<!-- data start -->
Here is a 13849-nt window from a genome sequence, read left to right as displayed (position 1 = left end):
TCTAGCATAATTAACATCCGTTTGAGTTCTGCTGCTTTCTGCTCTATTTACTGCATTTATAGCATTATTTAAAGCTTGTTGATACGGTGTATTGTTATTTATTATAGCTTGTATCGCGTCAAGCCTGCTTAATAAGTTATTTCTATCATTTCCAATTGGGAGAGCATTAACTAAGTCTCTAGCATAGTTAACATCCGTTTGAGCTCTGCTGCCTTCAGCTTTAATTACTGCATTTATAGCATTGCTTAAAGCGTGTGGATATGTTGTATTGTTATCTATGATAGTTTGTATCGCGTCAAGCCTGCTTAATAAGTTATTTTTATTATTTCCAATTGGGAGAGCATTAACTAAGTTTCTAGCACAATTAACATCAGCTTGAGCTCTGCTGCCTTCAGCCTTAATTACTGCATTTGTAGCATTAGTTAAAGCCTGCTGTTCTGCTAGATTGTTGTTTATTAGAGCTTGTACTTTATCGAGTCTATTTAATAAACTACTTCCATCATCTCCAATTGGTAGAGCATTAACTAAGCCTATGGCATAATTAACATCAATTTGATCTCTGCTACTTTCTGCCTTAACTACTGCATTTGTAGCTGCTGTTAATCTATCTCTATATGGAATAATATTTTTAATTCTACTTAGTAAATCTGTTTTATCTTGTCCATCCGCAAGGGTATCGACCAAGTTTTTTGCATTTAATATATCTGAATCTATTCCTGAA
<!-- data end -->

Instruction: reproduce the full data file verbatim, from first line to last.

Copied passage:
Here is a 13849-nt window from a genome sequence, read left to right as displayed (position 1 = left end):
TCTAGCATAATTAACATCCGTTTGAGTTCTGCTGCTTTCTGCTCTATTTACTGCATTTATAGCATTATTTAAAGCTTGTTGATACGGTGTATTGTTATTTATTATAGCTTGTATCGCGTCAAGCCTGCTTAATAAGTTATTTCTATCATTTCCAATTGGGAGAGCATTAACTAAGTCTCTAGCATAGTTAACATCCGTTTGAGCTCTGCTGCCTTCAGCTTTAATTACTGCATTTATAGCATTGCTTAAAGCGTGTGGATATGTTGTATTGTTATCTATGATAGTTTGTATCGCGTCAAGCCTGCTTAATAAGTTATTTTTATTATTTCCAATTGGGAGAGCATTAACTAAGTTTCTAGCACAATTAACATCAGCTTGAGCTCTGCTGCCTTCAGCCTTAATTACTGCATTTGTAGCATTAGTTAAAGCCTGCTGTTCTGCTAGATTGTTGTTTATTAGAGCTTGTACTTTATCGAGTCTATTTAATAAACTACTTCCATCATCTCCAATTGGTAGAGCATTAACTAAGCCTATGGCATAATTAACATCAATTTGATCTCTGCTACTTTCTGCCTTAACTACTGCATTTGTAGCTGCTGTTAATCTATCTCTATATGGAATAATATTTTTAATTCTACTTAGTAAATCTGTTTTATCTTGTCCATCCGCAAGGGTATCGACCAAGTTTTTTGCATTTAATATATCTGAATCTATTCCTGAA